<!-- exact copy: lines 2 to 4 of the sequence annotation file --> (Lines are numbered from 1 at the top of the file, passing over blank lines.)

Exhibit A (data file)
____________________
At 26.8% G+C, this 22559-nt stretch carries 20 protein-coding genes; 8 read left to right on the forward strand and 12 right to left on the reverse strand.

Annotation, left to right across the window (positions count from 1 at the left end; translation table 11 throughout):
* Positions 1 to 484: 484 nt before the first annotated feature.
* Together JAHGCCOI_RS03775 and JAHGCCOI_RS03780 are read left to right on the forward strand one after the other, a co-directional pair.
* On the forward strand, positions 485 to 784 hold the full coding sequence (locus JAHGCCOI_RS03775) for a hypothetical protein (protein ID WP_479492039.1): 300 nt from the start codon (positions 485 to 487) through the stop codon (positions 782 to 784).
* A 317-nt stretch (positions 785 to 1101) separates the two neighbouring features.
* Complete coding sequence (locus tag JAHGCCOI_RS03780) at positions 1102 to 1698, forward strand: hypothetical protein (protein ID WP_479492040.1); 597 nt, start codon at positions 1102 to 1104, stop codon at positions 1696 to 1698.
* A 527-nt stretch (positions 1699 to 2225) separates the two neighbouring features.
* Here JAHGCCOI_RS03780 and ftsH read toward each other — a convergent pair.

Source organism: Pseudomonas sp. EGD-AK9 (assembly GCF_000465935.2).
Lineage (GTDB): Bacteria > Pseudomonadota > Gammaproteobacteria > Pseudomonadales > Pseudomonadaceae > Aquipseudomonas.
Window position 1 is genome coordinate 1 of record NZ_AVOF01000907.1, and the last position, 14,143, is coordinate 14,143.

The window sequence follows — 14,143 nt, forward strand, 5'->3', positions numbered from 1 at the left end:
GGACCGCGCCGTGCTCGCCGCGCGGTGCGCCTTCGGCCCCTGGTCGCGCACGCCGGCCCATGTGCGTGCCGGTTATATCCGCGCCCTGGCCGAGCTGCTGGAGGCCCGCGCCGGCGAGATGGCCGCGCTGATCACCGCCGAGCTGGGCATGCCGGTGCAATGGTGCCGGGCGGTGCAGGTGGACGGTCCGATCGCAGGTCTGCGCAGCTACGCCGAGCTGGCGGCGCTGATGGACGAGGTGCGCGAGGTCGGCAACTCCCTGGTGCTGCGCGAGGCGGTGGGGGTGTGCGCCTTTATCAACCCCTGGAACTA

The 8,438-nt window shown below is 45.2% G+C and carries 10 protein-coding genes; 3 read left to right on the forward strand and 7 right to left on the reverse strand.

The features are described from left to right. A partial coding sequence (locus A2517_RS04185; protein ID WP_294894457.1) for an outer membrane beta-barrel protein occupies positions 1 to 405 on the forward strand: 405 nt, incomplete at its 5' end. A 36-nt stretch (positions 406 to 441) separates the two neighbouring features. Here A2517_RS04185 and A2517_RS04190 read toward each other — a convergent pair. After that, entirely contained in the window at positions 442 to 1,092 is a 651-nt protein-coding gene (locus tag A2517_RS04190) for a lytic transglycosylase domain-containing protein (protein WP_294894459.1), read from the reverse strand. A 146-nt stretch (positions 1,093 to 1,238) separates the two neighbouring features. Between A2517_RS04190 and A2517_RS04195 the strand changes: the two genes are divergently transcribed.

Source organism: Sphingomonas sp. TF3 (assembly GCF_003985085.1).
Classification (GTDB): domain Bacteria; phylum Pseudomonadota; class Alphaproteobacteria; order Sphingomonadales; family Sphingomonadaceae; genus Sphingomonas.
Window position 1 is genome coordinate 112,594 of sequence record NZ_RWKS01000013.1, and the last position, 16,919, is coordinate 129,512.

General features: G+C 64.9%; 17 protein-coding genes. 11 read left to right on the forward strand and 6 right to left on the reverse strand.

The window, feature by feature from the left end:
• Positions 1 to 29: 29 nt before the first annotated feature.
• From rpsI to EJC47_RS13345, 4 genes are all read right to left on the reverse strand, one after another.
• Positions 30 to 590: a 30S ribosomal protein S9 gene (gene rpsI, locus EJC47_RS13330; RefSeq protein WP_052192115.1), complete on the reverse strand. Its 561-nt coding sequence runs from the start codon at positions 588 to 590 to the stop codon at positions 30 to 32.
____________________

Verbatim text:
Annotation, left to right across the window (positions count from 1 at the left end; translation table 11 throughout):
* Positions 1 to 484: 484 nt before the first annotated feature.
* Together JAHGCCOI_RS03775 and JAHGCCOI_RS03780 are read left to right on the forward strand one after the other, a co-directional pair.